Of late, the global oil market has seen what can aptly be described as range-bound volatility. No matter what the bulls throw at it, movements of both Brent, the global proxy benchmark, and WTI, the main North American benchmark, have flattered to deceive when it comes to price spikes past $70 per barrel. 

Yet at same time, the price floor has largely held at $50 and barring a global slowdown, few are predicting a Q1 2016-esque slump below $30. Market variables are changing too, not least tweets from US President Donald Trump on oil prices and copious amounts of American light sweet crude flooding the market. 

In such a setting, should understanding the market, making calculated guesstimates on price direction and trading black gold tickle your fancy, be it via a position in the market or a spreadbet, then market commentator Simon Watkins' latest book – An Insider’s Guide To Trading The Global Oil Market – would be well worth your while. In a work of just under 360 pages, the author sums ups the runners and riders, speculators and chancers, players and detractors who have a profound impact on a sentiment driven commodity like crude oil. 

There's detailed analysis, fully illustrated charts linked to points made by the author and tips aplenty. The treatment of risk/reward management is great and Watkins has also taken the trouble of covering the history of the oil business in a concise fashion to give readers a sound understanding of key production centres, demand drivers and geopolitics. 

Recent developments in the China, Middle East, Russia and the US, and the cycle oil cartel OPEC finds itself trapped in, have been covered in some detail providing the essential padding to the outlined oil market history.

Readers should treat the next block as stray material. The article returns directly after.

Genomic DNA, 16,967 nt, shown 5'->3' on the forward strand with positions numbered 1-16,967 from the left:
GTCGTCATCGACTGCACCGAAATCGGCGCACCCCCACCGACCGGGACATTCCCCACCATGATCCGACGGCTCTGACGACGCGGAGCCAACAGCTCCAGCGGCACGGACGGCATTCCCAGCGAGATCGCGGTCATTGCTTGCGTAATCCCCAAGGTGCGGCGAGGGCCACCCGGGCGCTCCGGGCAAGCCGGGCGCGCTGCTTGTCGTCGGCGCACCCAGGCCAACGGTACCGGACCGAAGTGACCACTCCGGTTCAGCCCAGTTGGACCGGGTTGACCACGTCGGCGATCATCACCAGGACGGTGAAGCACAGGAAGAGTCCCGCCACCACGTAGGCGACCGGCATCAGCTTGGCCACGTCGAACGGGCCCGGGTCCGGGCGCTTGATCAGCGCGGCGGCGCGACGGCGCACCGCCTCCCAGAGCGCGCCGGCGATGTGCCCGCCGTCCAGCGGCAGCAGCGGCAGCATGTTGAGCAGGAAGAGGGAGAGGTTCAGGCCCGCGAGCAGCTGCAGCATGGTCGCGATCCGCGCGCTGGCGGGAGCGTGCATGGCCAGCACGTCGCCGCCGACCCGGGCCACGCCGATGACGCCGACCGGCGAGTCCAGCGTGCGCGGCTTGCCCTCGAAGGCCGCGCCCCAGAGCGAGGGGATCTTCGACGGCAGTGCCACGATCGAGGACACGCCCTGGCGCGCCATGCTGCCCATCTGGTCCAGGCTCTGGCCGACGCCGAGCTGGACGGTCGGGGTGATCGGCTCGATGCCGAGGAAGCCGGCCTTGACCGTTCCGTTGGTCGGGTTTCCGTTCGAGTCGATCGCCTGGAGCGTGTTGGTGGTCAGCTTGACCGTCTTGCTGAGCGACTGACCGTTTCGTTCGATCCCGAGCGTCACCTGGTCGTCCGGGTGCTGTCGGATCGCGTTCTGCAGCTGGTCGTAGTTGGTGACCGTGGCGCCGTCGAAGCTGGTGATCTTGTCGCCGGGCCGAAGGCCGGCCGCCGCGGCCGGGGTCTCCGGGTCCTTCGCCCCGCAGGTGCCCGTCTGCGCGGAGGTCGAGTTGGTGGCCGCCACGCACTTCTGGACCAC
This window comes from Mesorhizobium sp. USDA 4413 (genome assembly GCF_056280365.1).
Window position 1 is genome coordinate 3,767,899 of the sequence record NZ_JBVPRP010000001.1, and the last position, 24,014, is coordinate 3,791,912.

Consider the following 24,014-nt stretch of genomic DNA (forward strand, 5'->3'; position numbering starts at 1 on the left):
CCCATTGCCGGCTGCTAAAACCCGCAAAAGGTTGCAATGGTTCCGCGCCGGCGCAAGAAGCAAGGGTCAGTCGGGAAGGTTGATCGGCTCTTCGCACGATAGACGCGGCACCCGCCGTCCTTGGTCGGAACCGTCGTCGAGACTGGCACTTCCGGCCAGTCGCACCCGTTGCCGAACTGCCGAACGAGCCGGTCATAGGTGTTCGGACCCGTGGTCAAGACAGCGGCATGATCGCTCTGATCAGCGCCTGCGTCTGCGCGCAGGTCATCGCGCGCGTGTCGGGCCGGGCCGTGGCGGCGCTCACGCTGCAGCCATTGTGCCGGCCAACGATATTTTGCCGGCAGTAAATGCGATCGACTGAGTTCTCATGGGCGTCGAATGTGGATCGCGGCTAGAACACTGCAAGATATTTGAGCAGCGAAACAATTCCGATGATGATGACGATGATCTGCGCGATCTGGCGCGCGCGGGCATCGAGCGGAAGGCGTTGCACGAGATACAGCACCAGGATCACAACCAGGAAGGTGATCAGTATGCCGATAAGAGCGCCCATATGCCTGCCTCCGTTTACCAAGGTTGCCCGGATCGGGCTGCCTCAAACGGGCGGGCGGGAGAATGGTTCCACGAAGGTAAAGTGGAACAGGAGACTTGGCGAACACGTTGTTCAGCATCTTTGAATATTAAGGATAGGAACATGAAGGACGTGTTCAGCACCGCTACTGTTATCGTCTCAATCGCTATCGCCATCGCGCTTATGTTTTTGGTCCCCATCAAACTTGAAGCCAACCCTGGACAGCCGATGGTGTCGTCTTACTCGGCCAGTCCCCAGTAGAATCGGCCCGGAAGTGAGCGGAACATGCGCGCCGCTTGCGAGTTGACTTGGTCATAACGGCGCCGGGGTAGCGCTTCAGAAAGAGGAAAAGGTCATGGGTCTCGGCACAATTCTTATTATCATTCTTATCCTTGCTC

Generic trading methodologies, strategies and cross-market opportunities deployed by proprietary traders around the world as outlined by Watkins make for an engaging narrative. Among the allied trades, the author's take on Saudi Aramco following its IPO, chimes with those in the short-sellers' camp, including this blogger, who note the various complications and lack of transparency associated with the so-called mother of all IPOs that promised so much internationally, but ended up a with mere single-digit percentage float on the domestic Saudi market. 

Overall, Watkins' impressive work cuts through market exaggerations designed to shift sentiment one way or another, and makes readers work towards developing their convictions while being cautious of manipulations, e.g. casual dropping of price rallies that lack legs, black swan events that are anything but, and risk premiums that barely last a trading week instead of having a tangible price supporting impact. 

Ultimately, as the author opines: "If the intricacies are understood, the oil market is a trader's nirvana; it offers far and away the most opportunities out of any other market for high returns." And to that effect, he's provided a very solid crash course that could serve both beginners and those with market exposure looking to brush up and refocus. 

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© Gaurav Sharma 2020. Photo: Front Cover - An Insider’s Guide To Trading The Global Oil Market  © ADVFN Books, 2019.

Monday, January 20, 2020

Summing up the geopolitics heavy last 4 weeks!